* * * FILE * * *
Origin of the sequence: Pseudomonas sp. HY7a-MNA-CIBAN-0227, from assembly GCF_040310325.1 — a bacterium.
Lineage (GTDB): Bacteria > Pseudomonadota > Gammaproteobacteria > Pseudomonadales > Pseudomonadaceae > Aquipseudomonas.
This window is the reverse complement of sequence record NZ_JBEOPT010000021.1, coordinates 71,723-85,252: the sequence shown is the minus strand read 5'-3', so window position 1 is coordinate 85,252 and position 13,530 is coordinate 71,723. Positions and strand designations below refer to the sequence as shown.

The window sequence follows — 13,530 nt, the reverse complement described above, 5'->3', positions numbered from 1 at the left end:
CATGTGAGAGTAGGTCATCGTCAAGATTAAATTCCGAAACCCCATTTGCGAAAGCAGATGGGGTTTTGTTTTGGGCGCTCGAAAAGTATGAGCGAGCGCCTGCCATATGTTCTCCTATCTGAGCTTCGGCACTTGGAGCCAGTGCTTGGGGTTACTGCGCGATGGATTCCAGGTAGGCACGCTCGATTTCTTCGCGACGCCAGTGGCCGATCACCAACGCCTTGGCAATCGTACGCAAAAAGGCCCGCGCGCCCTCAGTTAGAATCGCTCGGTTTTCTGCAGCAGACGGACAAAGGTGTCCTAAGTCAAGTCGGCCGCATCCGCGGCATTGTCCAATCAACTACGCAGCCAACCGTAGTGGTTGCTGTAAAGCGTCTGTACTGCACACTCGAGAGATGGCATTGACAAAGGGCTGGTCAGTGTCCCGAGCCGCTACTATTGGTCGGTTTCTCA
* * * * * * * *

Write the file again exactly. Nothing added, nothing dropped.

Origin of the sequence: Pseudomonas sp. HY7a-MNA-CIBAN-0227, from assembly GCF_040310325.1 — a bacterium.
Lineage (GTDB): Bacteria > Pseudomonadota > Gammaproteobacteria > Pseudomonadales > Pseudomonadaceae > Aquipseudomonas.
This window is the reverse complement of sequence record NZ_JBEOPT010000021.1, coordinates 71,723-85,252: the sequence shown is the minus strand read 5'-3', so window position 1 is coordinate 85,252 and position 13,530 is coordinate 71,723. Positions and strand designations below refer to the sequence as shown.

The window sequence follows — 13,530 nt, the reverse complement described above, 5'->3', positions numbered from 1 at the left end:
CATGTGAGAGTAGGTCATCGTCAAGATTAAATTCCGAAACCCCATTTGCGAAAGCAGATGGGGTTTTGTTTTGGGCGCTCGAAAAGTATGAGCGAGCGCCTGCCATATGTTCTCCTATCTGAGCTTCGGCACTTGGAGCCAGTGCTTGGGGTTACTGCGCGATGGATTCCAGGTAGGCACGCTCGATTTCTTCGCGACGCCAGTGGCCGATCACCAACGCCTTGGCAATCGTACGCAAAAAGGCCCGCGCGCCCTCAGTTAGAATCGCTCGGTTTTCTGCAGCAGACGGACAAAGGTGTCCTAAGTCAAGTCGGCCGCATCCGCGGCATTGTCCAATCAACTACGCAGCCAACCGTAGTGGTTGCTGTAAAGCGTCTGTACTGCACACTCGAGAGATGGCATTGACAAAGGGCTGGTCAGTGTCCCGAGCCGCTACTATTGGTCGGTTTCTCA